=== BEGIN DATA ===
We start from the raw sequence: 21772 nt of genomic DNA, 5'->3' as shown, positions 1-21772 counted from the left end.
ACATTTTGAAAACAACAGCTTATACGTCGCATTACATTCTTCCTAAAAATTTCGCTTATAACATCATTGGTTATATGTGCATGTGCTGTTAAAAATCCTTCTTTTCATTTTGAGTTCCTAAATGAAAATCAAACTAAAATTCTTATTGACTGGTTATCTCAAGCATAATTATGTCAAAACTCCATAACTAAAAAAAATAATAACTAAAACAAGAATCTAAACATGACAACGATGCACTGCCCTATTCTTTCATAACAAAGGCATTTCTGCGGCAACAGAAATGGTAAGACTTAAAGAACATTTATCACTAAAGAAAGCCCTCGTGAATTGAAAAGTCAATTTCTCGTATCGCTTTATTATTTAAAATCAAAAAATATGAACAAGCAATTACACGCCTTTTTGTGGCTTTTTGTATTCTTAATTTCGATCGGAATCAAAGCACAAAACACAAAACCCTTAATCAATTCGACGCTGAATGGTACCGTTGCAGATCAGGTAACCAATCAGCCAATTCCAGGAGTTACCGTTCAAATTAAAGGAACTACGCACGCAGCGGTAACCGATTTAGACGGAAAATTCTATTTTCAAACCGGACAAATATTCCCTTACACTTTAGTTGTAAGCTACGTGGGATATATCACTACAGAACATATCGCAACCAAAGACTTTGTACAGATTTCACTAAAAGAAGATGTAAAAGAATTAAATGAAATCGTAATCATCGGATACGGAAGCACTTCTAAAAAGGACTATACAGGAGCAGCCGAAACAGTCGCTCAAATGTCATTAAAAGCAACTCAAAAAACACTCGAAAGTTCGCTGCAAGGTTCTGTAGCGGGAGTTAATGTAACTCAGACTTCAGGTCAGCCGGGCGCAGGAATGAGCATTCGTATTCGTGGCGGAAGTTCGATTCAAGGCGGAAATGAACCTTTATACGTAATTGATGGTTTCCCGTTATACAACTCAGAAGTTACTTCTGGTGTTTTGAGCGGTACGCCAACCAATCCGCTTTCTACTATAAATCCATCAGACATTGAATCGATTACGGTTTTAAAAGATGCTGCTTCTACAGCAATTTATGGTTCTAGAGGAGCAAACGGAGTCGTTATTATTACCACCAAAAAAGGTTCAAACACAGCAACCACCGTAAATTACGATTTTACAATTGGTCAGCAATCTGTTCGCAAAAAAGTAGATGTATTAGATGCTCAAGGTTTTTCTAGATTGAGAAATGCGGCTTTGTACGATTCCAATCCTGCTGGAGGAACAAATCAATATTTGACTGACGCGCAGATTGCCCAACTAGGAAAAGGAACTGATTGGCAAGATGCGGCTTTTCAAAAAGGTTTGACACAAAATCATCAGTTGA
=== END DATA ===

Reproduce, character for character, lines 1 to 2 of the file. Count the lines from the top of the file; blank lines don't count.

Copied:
We start from the raw sequence: 21772 nt of genomic DNA, 5'->3' as shown, positions 1-21772 counted from the left end.
ACATTTTGAAAACAACAGCTTATACGTCGCATTACATTCTTCCTAAAAATTTCGCTTATAACATCATTGGTTATATGTGCATGTGCTGTTAAAAATCCTTCTTTTCATTTTGAGTTCCTAAATGAAAATCAAACTAAAATTCTTATTGACTGGTTATCTCAAGCATAATTATGTCAAAACTCCATAACTAAAAAAAATAATAACTAAAACAAGAATCTAAACATGACAACGATGCACTGCCCTATTCTTTCATAACAAAGGCATTTCTGCGGCAACAGAAATGGTAAGACTTAAAGAACATTTATCACTAAAGAAAGCCCTCGTGAATTGAAAAGTCAATTTCTCGTATCGCTTTATTATTTAAAATCAAAAAATATGAACAAGCAATTACACGCCTTTTTGTGGCTTTTTGTATTCTTAATTTCGATCGGAATCAAAGCACAAAACACAAAACCCTTAATCAATTCGACGCTGAATGGTACCGTTGCAGATCAGGTAACCAATCAGCCAATTCCAGGAGTTACCGTTCAAATTAAAGGAACTACGCACGCAGCGGTAACCGATTTAGACGGAAAATTCTATTTTCAAACCGGACAAATATTCCCTTACACTTTAGTTGTAAGCTACGTGGGATATATCACTACAGAACATATCGCAACCAAAGACTTTGTACAGATTTCACTAAAAGAAGATGTAAAAGAATTAAATGAAATCGTAATCATCGGATACGGAAGCACTTCTAAAAAGGACTATACAGGAGCAGCCGAAACAGTCGCTCAAATGTCATTAAAAGCAACTCAAAAAACACTCGAAAGTTCGCTGCAAGGTTCTGTAGCGGGAGTTAATGTAACTCAGACTTCAGGTCAGCCGGGCGCAGGAATGAGCATTCGTATTCGTGGCGGAAGTTCGATTCAAGGCGGAAATGAACCTTTATACGTAATTGATGGTTTCCCGTTATACAACTCAGAAGTTACTTCTGGTGTTTTGAGCGGTACGCCAACCAATCCGCTTTCTACTATAAATCCATCAGACATTGAATCGATTACGGTTTTAAAAGATGCTGCTTCTACAGCAATTTATGGTTCTAGAGGAGCAAACGGAGTCGTTATTATTACCACCAAAAAAGGTTCAAACACAGCAACCACCGTAAATTACGATTTTACAATTGGTCAGCAATCTGTTCGCAAAAAAGTAGATGTATTAGATGCTCAAGGTTTTTCTAGATTGAGAAATGCGGCTTTGTACGATTCCAATCCTGCTGGAGGAACAAATCAATATTTGACTGACGCGCAGATTGCCCAACTAGGAAAAGGAACTGATTGGCAAGATGCGGCTTTTCAAAAAGGTTTGACACAAAATCATCAGTTGA